Let E be a subfield of $\mathbb{C}$, which is a Galois-extension of $\mathbb{Q}$. Let $E_0=E \cap \mathbb{R}$. Show that:

i) $[E:E_0]\leq2$

ii) Is $[E_0:\mathbb{Q}]$ always a Galois-extension?

iii) Let $E_0:\mathbb{Q}$ be a Galois-extension and let p be a generating element of $\operatorname{Gal}(E/E_0$). p can be also read as an element of $\operatorname{Gal}(E/\mathbb{Q}$). Show that $p\sigma=\sigma p$ for all $\sigma \in \operatorname{Gal}(E/\mathbb{Q})$

For the first one, I can show that $[E:E_0]$ is a galois-extension and that $[E:E_0]$ divides $[E:\mathbb{Q}]$. I know $[\mathbb{C}:\mathbb{R}]=2$, should I use the degree formula for extensions somehow?

For the second one, I would say no, but I can not think of a counter example. For the third one I really need a hint because I am not sure what I have to show.

  • 1
    $\begingroup$ $E/E_0$ is Galois, $E_0$ is the fixed field of some subgroup of $Aut(E)$. Which one ? $\endgroup$ – reuns Dec 11 '18 at 17:09

We will assume that $E\neq E_0$, which is equivalent to $E\not\subseteq\mathbb{R}$.

i) Let $\beta$ in $E\setminus E_0$ and let $f(X)$ in $E_0[X]$ its minimal polynomial over $E_0$. Because $E_0\subseteq \mathbb{R}$, we have that $f(X)$ is in $\mathbb{R}[X]$ and so the conjugate $\overline{\beta}$ is a root of $f(X)$. Thus $\overline{\beta}$ is in $E$ because $E/E_0$ is normal. Thus conjugation define a morphism $p:x\in E\mapsto\overline{x}\in E$ and $E_0$ is fixed by $p$ so $p$ is in $\text{Gal}(E/E_0)$.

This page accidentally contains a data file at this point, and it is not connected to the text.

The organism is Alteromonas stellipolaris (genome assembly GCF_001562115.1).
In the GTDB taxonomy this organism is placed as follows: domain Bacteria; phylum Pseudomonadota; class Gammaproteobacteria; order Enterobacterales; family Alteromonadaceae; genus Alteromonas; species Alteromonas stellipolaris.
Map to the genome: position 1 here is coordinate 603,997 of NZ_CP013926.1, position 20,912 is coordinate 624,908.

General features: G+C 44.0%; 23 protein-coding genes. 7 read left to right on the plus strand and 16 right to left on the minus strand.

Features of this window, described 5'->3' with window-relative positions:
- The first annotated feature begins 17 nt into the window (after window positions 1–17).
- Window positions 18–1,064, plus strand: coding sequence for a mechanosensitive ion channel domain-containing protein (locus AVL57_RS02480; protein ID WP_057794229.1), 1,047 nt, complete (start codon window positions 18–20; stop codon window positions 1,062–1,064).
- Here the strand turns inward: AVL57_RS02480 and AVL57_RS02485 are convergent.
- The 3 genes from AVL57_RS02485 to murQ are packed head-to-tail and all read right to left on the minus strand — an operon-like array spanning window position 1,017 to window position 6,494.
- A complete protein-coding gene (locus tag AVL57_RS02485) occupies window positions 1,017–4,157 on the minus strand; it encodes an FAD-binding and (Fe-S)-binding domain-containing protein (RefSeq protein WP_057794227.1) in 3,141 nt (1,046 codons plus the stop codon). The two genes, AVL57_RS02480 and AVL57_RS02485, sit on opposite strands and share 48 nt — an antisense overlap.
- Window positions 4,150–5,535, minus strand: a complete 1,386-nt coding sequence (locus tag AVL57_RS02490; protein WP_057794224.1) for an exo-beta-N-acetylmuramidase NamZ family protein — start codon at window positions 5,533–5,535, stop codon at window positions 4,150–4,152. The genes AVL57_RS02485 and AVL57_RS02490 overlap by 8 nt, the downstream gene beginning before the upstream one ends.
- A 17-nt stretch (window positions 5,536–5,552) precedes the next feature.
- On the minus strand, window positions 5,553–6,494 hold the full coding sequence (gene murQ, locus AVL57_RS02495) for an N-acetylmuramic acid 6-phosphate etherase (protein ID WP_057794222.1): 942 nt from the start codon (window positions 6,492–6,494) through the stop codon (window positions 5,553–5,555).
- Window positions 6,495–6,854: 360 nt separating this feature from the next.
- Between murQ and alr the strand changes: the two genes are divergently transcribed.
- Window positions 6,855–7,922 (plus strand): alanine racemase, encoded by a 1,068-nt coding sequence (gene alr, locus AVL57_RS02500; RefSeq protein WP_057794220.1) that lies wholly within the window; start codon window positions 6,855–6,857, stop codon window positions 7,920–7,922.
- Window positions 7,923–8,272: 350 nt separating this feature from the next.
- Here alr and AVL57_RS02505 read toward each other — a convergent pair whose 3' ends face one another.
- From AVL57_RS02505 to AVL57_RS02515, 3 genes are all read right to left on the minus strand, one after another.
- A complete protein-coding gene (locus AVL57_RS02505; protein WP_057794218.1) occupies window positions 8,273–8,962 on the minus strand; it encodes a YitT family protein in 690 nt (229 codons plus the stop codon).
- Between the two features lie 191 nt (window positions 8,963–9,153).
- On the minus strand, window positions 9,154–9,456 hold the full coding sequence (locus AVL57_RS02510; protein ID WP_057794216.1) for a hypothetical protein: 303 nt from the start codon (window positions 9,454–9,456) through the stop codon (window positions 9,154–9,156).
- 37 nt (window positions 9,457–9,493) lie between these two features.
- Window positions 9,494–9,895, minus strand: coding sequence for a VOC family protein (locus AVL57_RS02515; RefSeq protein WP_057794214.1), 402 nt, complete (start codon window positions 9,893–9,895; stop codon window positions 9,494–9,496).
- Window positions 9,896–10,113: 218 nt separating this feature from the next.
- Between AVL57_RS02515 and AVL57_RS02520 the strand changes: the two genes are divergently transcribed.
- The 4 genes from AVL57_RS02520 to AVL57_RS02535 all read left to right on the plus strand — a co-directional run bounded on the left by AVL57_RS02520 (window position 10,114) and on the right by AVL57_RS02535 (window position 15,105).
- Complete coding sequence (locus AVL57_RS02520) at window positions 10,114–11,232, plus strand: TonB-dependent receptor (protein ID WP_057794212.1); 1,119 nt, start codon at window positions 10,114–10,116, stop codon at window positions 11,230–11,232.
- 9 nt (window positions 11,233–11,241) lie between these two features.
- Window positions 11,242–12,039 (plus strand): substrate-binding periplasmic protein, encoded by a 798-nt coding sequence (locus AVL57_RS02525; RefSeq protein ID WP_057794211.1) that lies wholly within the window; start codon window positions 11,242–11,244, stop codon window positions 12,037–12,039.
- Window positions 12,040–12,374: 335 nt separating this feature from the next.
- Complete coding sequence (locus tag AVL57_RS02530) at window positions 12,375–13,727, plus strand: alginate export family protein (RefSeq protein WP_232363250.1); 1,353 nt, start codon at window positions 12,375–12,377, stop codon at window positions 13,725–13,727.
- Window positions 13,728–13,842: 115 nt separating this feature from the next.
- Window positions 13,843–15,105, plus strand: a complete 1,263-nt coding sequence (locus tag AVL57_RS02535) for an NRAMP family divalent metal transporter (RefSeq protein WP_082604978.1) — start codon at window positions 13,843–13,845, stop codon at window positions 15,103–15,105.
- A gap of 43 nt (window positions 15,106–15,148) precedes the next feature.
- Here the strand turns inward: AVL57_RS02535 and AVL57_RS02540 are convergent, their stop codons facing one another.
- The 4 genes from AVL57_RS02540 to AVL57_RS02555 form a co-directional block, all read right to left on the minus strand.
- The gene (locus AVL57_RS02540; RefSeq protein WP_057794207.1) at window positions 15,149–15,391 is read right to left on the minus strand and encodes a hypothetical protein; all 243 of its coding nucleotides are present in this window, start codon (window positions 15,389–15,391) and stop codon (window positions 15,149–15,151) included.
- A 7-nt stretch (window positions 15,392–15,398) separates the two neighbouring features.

By the Galois' correspondence $E_0 = E^{\text{Gal}(E/E_0)}$ but we also have $E_0=E^{<p>}$. Then $\text{Gal}(E/E_0)=<p>=\{\text{id}_E,p\}$ has order equal to $2$.

ii) Consider $E=\mathbb{Q}[\sqrt[3]{2},\omega]$, where $\omega$ is a primitive cube root of unity. Note that $E$ is the splitting field of the polynomial $X^3-2$ in $\mathbb{Q}[X]$ so it is Galois. Check that $E_0=\mathbb{Q}[\sqrt[3]{2}]$, which is not Galois over $\mathbb{Q}$.

iii) Note that the hypothesis $E_0/\mathbb{Q}$ Galois is necessary. In the counter example of (ii), we have that $p(\sqrt[3]{2})=\sqrt[3]{2}$ and $p(\omega)=\omega^{-1}\neq \omega$. We know that there exists $\sigma$ in $\text{Gal}(E/\mathbb{Q})$ such that $\sigma(\sqrt[3]{2})=\omega\sqrt[3]{2}$. So we have that $$ \sigma p(\sqrt[3]{2})= \sigma (\sqrt[3]{2})= \omega\sqrt[3]{2} \neq \omega^{-1}\sqrt[3]{2}=p(\omega)p(\sqrt[3]{2}) = p(\omega\sqrt[3]{2}) = p \sigma (\sqrt[3]{2}) $$

However, it is true in the case $E_0/\mathbb{Q}$ Galois. In that case we have that $\sigma(E_0)=E_0$ and so, for every $a$ in $E_0$, we have that $\sigma (a)$ is in $E_0$. Then $p \sigma(a)=\sigma (a) = \sigma p(a)$.

On the other hand, let $\beta$ in $E$ such that $E_0[\beta]=E$ and let $\alpha = p(\beta)$. So $\sigma(\alpha) = \sigma p(\beta)$.

Let $f(X)=X^2+bX+c$ in $E_0[X]$ the minimal polynomial over $E_0$ of $\beta$ and $\alpha$. Because $\sigma(E_0)=E_0$ we have that $\sigma f(X) := X^2+\sigma(b)X+\sigma(c)$ is in $E_0[X]$ and it is the minimal polynomial over $E_0$ of $\sigma(\beta)$ and $\sigma(\alpha)$. Note that $\sigma(\beta)$ is not in $E_0$ so $p\sigma(\beta)=\sigma(\alpha)$.

We have proven that $p \sigma(\beta)=\sigma (\alpha) = \sigma p(\beta)$. Thus $p\sigma$ and $\sigma p$ coincide on $E_0$ and $\beta$. Now, because $E=E_0[\beta]$ they are equal.


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